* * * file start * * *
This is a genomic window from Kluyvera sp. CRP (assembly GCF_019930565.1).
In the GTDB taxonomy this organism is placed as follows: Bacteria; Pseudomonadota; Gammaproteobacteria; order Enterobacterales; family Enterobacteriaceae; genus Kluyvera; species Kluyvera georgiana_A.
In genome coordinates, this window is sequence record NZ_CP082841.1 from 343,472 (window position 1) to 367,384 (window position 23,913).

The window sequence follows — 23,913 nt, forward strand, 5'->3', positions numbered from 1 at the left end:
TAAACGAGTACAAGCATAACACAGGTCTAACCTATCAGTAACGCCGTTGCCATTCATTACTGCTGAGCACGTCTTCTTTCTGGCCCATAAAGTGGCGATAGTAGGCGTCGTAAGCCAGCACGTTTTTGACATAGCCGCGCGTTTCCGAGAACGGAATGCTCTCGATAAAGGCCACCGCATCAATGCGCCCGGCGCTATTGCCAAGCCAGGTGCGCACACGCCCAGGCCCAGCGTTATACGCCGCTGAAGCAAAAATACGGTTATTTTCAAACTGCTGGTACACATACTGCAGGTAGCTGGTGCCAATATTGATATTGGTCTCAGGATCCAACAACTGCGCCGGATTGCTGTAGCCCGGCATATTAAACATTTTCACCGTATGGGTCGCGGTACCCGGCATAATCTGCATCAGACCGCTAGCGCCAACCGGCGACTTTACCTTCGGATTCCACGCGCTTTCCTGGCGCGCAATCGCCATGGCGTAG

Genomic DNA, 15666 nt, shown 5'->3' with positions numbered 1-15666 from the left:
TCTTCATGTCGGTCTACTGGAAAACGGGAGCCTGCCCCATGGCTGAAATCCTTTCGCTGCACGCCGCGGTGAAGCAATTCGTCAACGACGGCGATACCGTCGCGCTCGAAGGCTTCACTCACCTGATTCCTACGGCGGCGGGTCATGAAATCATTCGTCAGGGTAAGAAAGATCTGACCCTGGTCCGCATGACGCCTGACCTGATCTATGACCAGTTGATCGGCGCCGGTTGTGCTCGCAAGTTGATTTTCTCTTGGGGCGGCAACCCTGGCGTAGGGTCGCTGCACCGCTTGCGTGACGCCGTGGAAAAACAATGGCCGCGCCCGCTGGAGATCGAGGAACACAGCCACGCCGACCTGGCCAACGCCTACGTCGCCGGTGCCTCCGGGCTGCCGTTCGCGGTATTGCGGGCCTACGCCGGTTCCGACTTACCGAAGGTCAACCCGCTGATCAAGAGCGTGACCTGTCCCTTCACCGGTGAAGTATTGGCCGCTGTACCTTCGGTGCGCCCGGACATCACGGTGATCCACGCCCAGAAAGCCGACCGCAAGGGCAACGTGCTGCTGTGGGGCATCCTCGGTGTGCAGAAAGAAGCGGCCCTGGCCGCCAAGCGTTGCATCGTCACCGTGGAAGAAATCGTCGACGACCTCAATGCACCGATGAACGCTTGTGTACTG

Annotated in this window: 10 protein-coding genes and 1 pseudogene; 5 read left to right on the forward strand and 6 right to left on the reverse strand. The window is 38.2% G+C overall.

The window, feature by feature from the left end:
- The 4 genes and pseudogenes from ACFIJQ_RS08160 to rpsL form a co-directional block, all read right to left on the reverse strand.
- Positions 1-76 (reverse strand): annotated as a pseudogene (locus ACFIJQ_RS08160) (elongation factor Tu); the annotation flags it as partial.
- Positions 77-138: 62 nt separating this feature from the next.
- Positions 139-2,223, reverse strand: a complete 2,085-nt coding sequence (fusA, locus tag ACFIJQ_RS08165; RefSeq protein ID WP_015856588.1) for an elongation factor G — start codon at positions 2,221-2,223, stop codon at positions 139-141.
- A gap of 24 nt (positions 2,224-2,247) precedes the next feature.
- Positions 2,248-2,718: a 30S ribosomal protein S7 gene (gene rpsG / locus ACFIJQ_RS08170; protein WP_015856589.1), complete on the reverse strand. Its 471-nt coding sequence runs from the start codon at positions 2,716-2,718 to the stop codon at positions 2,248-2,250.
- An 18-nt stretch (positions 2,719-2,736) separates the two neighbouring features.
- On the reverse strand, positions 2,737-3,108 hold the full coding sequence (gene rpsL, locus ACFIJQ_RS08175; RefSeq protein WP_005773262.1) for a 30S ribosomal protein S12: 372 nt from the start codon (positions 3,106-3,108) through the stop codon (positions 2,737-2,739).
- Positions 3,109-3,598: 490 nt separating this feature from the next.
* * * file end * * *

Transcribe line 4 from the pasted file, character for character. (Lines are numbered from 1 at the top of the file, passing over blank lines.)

The window sequence follows — 23,913 nt, forward strand, 5'->3', positions numbered from 1 at the left end: